I also believe we should have invested more in a generator that includes more features like remote start, quiet running and a compact size. It's just very unpleasant when your system's low-voltage alarm goes off at 4 a.m. in a blizzard, sending you across the property to start the generator.
Other hidden costs
Taking charge of our own water supply required a few big specialty purchases, including a pair of huge 1,600-gallon plastic tanks to store rain and hauled water, a waterless compost toilet and an on-demand hot water heater. All three came with a bit of sticker shock. (see below)
A major expense of living off grid I have never heard anyone else mention is storage, especially if you're living in a remote location. You don't want to be caught without a key part when it fails if the nearest replacement is an hour away or more. Having all those extra parts on hand requires space to store them. A cheap and easy to assemble outdoor shed was one of our first projects, even before our plumbing was fully installed.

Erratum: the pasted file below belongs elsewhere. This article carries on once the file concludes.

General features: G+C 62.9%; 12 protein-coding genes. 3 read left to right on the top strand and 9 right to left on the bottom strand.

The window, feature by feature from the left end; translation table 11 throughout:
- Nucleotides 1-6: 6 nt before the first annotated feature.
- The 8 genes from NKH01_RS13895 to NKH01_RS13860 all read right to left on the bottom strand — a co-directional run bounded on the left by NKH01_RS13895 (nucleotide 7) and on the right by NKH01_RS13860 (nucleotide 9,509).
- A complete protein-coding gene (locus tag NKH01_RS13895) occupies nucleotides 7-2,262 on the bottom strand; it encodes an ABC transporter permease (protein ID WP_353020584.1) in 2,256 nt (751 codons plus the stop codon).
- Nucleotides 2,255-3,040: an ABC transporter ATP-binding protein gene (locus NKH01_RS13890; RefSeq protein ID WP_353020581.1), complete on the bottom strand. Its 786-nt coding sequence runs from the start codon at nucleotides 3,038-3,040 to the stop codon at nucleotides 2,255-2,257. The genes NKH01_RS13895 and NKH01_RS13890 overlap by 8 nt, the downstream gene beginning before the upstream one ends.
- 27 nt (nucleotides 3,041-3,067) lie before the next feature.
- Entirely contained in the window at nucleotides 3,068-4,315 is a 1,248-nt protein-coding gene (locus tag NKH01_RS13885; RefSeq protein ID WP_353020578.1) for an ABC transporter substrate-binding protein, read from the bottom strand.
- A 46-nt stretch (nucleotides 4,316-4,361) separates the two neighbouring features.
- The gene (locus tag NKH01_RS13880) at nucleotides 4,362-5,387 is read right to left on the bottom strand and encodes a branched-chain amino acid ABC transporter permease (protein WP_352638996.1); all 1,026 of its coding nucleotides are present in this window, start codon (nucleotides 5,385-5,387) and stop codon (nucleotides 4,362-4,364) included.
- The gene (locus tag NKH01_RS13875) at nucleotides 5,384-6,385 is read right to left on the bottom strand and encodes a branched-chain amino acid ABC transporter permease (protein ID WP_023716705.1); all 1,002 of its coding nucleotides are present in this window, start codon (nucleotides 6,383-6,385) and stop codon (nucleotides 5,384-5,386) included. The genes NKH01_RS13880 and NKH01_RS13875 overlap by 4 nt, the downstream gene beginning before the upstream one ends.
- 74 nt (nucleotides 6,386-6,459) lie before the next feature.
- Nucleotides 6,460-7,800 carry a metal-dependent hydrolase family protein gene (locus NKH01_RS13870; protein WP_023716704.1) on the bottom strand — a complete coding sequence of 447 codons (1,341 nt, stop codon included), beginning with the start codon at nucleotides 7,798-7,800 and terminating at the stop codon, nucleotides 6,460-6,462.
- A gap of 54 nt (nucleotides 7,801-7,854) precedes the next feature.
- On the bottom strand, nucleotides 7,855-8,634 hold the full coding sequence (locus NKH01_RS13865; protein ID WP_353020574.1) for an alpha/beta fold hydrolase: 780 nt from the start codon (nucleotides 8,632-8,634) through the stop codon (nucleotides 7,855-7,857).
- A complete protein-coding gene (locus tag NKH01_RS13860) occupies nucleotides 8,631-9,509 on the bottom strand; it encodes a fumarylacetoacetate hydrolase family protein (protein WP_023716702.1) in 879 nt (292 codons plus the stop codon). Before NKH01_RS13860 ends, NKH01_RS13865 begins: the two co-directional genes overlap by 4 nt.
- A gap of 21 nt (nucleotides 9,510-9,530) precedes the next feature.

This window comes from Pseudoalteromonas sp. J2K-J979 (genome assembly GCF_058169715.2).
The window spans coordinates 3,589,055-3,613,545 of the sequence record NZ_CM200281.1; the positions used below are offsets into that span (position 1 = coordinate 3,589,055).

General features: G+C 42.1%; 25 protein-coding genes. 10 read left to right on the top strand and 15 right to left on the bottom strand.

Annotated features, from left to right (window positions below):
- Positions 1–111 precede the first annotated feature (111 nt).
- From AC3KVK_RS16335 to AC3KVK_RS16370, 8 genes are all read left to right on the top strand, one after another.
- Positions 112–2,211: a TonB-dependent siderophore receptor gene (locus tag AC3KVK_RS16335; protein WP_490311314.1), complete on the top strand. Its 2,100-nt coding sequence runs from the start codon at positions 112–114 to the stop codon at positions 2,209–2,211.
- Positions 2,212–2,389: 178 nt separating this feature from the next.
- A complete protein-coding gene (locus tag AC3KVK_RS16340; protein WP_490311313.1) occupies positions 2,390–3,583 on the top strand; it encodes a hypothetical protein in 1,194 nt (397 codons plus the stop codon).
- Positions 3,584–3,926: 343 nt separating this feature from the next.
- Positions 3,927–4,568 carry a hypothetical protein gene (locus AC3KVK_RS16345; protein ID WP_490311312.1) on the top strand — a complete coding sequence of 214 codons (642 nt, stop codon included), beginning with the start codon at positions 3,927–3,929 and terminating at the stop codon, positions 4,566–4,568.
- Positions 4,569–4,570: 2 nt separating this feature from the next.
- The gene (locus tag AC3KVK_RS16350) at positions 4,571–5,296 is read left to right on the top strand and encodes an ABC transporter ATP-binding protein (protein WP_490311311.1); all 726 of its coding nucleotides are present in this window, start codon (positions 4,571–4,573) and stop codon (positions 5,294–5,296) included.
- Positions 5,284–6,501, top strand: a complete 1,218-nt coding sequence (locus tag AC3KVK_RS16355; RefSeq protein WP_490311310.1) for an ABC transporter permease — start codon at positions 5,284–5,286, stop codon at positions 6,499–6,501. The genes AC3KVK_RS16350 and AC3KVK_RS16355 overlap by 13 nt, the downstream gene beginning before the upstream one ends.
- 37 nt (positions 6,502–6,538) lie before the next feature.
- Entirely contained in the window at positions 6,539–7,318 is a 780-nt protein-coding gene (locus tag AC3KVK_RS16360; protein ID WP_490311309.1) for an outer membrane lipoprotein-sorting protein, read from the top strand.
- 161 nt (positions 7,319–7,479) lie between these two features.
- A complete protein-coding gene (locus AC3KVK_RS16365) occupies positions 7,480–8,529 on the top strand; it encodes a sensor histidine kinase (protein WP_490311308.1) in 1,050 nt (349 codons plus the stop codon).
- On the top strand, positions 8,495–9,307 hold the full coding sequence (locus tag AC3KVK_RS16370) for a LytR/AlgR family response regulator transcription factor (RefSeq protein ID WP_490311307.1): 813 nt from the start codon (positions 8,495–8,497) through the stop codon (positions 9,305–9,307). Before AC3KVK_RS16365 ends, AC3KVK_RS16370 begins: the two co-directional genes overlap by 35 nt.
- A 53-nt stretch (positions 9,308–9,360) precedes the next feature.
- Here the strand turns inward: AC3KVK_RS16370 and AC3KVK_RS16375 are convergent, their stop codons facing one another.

Plus, off-grid solar systems need their own spaces too -- batteries, inverters, generators, pumps and the tools to maintain them are all things most traditional homeowners don't need to find space for. If you don't have that space in your home, you'll likely need to build or buy it.
Generally speaking, living off grid and/or remotely is going to require more than a Prius to haul supplies to the homestead. This isn't a rule, but my life would just be harder without a truck or a trailer for hauling things like building supplies, water, wood pellets and more. I definitely spend more at the pump than I did living in the center of a town.